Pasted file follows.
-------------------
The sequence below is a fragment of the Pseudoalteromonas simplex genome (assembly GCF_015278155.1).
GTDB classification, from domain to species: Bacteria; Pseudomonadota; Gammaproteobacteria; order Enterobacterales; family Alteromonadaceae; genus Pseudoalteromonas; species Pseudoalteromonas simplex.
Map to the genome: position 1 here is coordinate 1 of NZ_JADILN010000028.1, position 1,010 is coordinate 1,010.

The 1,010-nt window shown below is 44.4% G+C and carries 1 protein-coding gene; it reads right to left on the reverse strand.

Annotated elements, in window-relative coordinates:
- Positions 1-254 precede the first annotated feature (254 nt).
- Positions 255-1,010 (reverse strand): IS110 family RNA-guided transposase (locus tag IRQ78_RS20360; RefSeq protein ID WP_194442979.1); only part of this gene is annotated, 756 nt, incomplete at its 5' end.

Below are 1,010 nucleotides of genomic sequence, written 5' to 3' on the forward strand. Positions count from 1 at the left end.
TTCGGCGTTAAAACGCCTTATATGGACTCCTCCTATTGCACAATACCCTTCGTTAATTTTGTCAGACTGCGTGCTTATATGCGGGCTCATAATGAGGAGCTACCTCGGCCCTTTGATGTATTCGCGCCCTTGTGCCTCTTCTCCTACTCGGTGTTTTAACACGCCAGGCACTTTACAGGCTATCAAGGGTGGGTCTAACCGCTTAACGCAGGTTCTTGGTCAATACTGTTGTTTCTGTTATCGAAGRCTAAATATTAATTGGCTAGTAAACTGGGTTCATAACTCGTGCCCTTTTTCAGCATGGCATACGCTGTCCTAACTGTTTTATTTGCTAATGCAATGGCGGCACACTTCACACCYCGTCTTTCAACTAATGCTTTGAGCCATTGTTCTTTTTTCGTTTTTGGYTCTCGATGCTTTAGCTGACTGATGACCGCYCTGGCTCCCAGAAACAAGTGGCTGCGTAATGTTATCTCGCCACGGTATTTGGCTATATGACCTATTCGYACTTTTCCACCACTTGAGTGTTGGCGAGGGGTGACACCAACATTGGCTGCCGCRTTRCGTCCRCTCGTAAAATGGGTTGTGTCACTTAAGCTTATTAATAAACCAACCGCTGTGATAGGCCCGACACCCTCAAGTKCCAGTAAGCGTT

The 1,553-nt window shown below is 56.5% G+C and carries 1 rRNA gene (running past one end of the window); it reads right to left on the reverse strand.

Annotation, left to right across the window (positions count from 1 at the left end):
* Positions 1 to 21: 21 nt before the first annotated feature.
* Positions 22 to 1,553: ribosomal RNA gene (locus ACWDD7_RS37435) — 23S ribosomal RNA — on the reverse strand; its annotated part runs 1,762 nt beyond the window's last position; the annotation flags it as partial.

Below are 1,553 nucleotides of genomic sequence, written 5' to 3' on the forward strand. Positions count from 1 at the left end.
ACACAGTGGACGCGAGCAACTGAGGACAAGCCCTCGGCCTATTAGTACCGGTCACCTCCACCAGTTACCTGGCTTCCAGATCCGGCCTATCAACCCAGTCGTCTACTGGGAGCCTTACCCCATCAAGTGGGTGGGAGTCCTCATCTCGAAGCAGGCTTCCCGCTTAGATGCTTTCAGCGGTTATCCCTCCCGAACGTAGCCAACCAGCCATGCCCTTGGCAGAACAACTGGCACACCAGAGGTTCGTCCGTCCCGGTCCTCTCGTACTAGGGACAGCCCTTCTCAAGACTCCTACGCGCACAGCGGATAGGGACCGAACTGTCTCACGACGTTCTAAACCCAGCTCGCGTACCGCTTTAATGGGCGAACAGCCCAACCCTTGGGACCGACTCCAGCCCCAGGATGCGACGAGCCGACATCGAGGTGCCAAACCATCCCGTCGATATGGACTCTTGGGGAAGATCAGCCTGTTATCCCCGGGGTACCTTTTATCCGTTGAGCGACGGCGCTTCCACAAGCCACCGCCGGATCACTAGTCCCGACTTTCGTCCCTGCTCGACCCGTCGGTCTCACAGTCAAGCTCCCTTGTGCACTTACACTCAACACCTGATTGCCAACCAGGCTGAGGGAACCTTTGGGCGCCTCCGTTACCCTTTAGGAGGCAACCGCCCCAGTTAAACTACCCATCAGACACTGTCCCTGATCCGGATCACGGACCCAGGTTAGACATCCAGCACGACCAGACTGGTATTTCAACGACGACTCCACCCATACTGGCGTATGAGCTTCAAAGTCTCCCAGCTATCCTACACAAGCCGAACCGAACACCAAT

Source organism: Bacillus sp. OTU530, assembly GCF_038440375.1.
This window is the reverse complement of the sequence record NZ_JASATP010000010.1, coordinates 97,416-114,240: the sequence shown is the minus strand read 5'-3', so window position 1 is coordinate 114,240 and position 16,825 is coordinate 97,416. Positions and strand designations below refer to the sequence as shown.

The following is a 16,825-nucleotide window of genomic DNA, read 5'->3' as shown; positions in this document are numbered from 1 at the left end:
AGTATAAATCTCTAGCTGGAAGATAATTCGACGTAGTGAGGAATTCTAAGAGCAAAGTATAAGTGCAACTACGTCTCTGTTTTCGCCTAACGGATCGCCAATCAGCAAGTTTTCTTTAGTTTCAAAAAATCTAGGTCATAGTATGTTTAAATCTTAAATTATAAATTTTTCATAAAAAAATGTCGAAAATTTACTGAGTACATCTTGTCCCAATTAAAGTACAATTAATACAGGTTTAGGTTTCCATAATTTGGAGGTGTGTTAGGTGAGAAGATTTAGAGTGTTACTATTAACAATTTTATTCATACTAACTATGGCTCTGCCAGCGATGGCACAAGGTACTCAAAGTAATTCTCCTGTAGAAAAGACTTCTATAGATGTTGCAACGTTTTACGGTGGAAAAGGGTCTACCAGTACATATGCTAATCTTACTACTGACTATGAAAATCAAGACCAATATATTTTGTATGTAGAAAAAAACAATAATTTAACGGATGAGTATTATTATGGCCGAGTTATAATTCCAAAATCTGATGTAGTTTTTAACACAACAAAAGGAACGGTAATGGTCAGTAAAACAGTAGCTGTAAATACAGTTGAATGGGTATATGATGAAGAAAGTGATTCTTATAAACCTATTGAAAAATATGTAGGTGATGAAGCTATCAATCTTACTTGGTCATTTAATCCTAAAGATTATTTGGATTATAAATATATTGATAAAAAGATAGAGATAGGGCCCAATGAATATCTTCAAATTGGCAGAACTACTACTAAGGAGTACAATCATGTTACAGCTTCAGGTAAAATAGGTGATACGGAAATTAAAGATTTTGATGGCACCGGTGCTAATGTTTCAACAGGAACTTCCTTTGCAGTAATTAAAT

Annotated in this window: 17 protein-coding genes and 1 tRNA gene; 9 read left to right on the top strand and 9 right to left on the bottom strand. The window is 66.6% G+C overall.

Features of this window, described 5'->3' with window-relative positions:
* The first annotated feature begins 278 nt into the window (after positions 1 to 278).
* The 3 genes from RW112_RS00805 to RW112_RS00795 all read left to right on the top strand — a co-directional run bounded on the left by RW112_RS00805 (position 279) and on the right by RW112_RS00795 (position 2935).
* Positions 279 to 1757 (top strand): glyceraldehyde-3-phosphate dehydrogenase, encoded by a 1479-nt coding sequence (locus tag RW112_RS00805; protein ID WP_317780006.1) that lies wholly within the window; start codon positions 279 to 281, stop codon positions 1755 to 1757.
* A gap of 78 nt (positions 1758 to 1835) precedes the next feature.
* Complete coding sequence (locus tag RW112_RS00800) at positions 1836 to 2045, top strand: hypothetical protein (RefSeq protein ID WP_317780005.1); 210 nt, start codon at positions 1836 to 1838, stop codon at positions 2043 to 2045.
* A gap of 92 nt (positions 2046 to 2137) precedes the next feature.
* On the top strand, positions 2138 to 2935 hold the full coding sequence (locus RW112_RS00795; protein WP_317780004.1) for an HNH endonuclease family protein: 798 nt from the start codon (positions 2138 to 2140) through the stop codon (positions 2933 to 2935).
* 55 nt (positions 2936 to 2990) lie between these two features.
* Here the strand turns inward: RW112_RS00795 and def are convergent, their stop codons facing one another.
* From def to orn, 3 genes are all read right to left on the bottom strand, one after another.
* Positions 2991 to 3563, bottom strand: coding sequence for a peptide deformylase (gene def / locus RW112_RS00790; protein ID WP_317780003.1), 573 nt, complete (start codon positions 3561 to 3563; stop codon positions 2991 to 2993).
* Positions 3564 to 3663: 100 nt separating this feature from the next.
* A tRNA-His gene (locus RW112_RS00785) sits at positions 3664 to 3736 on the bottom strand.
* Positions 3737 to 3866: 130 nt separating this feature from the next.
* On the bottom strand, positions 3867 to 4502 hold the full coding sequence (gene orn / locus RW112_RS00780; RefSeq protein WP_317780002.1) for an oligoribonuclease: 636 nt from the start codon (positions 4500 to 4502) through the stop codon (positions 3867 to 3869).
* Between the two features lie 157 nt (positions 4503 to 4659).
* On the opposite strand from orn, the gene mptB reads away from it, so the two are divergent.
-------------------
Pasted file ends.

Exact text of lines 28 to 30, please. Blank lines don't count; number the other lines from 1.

* On the top strand, positions 2138 to 2935 hold the full coding sequence (locus RW112_RS00795; protein WP_317780004.1) for an HNH endonuclease family protein: 798 nt from the start codon (positions 2138 to 2140) through the stop codon (positions 2933 to 2935).
* 55 nt (positions 2936 to 2990) lie between these two features.
* Here the strand turns inward: RW112_RS00795 and def are convergent, their stop codons facing one another.